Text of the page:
Booking a Stage Show Performer.
Booking a roving performer whether that be a magician or not is quite an easy thing to fit into an evening schedule. As long as the guests are not eating a main meal, a roving performer can fit in anywhere
Booking a stage show magician, comedian or similar requires a lot more logistics for the event to be a success
I thought I would share some information with you that is likely to be in the rider of a stage show performer and that you will often not receive until after you have booked the performer.
Here are the answers to some common questions and some other tips that I have learnt over many years of performing.
When booking a stage show performer try to think of it like being at a theatre. The performer will require a formal introduction and the better ones will give you the text that you would read to introduce them. A good well written introduction sets the mood for the show, so it is not something that should be made up on the spot.
The Room Layout
Consider the shape and layout of the room in relation to the stage. Can everyone clearly see the stage, L shaped room are not good and nor are rooms where tables are positioned behind poles or supports. If people cannot see the stage, they will lose interest and start talking.
For any group with more than 50 guests it is important to have a stage or raised platform so that all guests can clearly see and hear the performer. Not all venues have a raised platform so you may have to arrange for hire if the venue cannot help.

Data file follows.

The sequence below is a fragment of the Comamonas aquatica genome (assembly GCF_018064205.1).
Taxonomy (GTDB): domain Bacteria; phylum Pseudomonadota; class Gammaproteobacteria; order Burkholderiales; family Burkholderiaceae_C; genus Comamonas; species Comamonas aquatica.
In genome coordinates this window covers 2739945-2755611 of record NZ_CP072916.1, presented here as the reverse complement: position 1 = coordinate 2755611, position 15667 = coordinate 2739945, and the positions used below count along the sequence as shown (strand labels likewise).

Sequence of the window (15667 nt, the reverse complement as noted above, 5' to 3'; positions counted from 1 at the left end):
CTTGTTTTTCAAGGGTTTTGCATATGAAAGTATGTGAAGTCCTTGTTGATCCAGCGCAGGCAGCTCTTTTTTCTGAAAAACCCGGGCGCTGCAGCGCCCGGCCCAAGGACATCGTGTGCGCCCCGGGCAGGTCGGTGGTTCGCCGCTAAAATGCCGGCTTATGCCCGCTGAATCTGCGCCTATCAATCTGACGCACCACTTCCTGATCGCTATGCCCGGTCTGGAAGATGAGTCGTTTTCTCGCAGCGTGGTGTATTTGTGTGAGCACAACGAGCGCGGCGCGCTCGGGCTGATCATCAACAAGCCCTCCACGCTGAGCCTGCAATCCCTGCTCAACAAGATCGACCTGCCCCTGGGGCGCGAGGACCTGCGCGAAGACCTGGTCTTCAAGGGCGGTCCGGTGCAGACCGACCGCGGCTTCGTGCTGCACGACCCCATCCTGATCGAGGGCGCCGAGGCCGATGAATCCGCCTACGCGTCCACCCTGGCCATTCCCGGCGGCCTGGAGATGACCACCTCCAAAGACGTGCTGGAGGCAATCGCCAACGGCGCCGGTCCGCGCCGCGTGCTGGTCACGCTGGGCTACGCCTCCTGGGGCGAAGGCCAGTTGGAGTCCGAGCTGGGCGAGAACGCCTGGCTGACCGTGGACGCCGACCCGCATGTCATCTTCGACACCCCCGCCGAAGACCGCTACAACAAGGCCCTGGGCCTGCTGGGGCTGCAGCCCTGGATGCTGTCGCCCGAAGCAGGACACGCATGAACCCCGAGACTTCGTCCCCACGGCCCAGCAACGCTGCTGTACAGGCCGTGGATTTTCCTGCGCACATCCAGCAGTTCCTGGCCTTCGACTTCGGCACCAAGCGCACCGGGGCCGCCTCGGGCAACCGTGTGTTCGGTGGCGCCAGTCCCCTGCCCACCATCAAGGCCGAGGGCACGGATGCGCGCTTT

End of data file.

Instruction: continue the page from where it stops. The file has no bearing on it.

Like a theatre, once the performer is on stage no other activities should be allowed and all distraction to be kept to a minimum, which includes wait staff clearing plates, serving food, serving drinks or taking food and drink orders.
Distractions could include background music, other activities or entertainment, people talking at the bar.
It is likely that there will be some audio/visual requirements and a quality sound system will need to be arranged. Good venues will have a house system but even so, time must be allocated for the performer to do a sound check prior to the show. Poor sound will mean poor show so it is vital that the AV requirements are considered.
The Dance Floor of Death
The dance floor of death refers to the position of the tables in relation to the stage. The closest tables should be no more than 2M metres from the front of the stage.
It is well know that if a dance floor separates the audience from the performer then the connection with the audience will be poor and the show will not have the maximum entertainment impact.
Well that just about covers the main considerations required for a successful show.
I hope this was of some help and I hope to see you at an event in the near future